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Krakow, Poland:  The Wieliczka Salt Mine

 

About the Wielczka Salt Mine:

This salt mine on the outskirts of Krakow is one of the world’s most unique attractions. Sometimes called “White Gold”, the salt from this mine made Krakow a wealthy city in the 16th & 17th Centuries. Salt, of course, was a highly sought after commodity both as a preservative and a seasoning. And the Bible exhorts Christians to be the “salt of the earth”.

The mine continued in operation until the late 20th Century, when it was discontinued due to flooding and other concerns.

What makes the mine of particular interest to Catholics and others as well, are the many chapels, rooms and statues carved completely out of salt.

The steadfast Catholic faith of the miners is on display in numerous ways, from complete chapels with chandeliers made of salt to more recent items such as a statue of Pope John Paul II shown on the right).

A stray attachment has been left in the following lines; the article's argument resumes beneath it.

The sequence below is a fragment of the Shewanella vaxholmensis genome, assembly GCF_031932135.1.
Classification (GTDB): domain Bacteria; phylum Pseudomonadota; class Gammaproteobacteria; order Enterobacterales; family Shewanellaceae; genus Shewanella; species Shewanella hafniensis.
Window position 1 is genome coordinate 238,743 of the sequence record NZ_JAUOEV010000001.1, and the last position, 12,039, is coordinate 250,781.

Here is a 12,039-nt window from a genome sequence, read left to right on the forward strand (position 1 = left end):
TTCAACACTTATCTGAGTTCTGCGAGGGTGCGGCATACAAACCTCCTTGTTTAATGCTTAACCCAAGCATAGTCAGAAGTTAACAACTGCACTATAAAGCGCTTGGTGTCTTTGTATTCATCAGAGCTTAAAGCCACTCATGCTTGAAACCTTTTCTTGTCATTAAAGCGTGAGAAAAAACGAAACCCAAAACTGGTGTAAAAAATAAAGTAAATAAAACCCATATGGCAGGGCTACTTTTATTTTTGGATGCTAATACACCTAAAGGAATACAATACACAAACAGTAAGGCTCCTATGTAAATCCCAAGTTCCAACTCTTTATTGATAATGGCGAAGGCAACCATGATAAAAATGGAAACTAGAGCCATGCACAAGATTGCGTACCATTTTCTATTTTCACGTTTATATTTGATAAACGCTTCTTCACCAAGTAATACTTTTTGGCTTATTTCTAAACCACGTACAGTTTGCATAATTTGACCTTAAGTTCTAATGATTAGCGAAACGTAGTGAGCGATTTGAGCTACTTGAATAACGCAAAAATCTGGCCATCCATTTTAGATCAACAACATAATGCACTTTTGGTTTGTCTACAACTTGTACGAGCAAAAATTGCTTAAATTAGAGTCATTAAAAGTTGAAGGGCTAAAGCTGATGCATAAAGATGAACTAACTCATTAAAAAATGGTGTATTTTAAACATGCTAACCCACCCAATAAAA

Tours are offered daily and some of the areas are used for weddings, concerts and other events.

This is an opportunity not to be missed–especially if you are able to attend Mass here.

 

Traveling to the Wieliczka Salt Mine:

The mine is just outside of Krakow and can be reached by train from the main railway station in Krakow or the #304 bus from near Galeria Krakowska (ul. Kurniki).

There is also a museum here that is well worth a visit.

Address: Daniłowicza 10, 32-020 Wieliczka, Poland

GPS coordinates (museum): 49° 58′ 58.7964” N, 20° 3′ 20.4444” E

Tel: +48 12 278 7302     Fax:   +48 12 278 7333

e-mail: [email protected]

Click here for the official website of the Wieliczka Salt Mines.
(Lots of great pictures and information).

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